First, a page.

Ode to the Harrison Sockeye

With the Cohen Commission set to get underway today, the Fraser River sockeye are in the spotlight. But what about the other sockeye? At least one member of the family is doing well, and that’s the Harrison sockeye. So how can this less-famous cousin of the missing Fraser sockeye be thriving when the star is under investigation for its disappearing act? In the second installation of The Tyee’s salmon series, author Jude Isabella investigates.

It comes down to many of the same reasons why the pink salmon are thriving: migration patterns and better access to food, and that stand-by reason, proximity to fish farms. But, there’s one small problem: the Harrison sockeye leave the rivers as 50 millimeter fry – much too small to put tracking devices on. So, while scientists can speculate about how and why the Harrison sockeye are thriving, they haven’t done enough research to say conclusively what this population’s secret is.

First of all, Harrison sockeye go straight to the ocean as fry – unlike other sockeye, which spend time in a lake before migrating. When they migrate, they go up the west side of Vancouver Island rather than the East side. And here’s where things get complicated: there are fewer fish farms on the west side and they are further from migration routes. That doesn’t mean that it’s only the fish farms that are killing the salmon. As Scott Hinch points out,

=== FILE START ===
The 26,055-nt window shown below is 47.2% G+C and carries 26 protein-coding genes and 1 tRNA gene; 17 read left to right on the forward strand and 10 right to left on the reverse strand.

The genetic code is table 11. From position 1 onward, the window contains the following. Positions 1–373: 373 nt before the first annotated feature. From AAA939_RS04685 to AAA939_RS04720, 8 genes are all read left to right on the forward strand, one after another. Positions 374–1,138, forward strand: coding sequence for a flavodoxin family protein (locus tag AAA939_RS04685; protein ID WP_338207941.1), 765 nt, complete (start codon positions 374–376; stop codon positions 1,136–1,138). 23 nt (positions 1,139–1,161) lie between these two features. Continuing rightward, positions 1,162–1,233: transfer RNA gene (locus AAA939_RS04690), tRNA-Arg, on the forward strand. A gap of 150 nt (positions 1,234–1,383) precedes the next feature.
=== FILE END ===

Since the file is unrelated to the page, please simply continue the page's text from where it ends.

“It’s just speculation and that’s only one of the issues,” Hinch says, emphasizing the word ‘one.’ “But it’s intractable from the issue that [Harrison] are experiencing completely different growing conditions, completely. It’s probably an apples and oranges comparison, so you can’t really separate the two. It’s not just where they go, it’s when they go.” […read full article]

Scientists are still studying the Harrison sockeye to find out why it is better able to adapt than the rest of the Fraser family. So far, studies of adult Harrison sockeye are not yielding any extraordinary results, but scientists are hopeful that DNA analysis may help. Hopefully, whatever the key is to the Harrison sockeye’s survival can help the Cohen Commission to figure out what is going so wrong with the rest of the Fraser sockeye.

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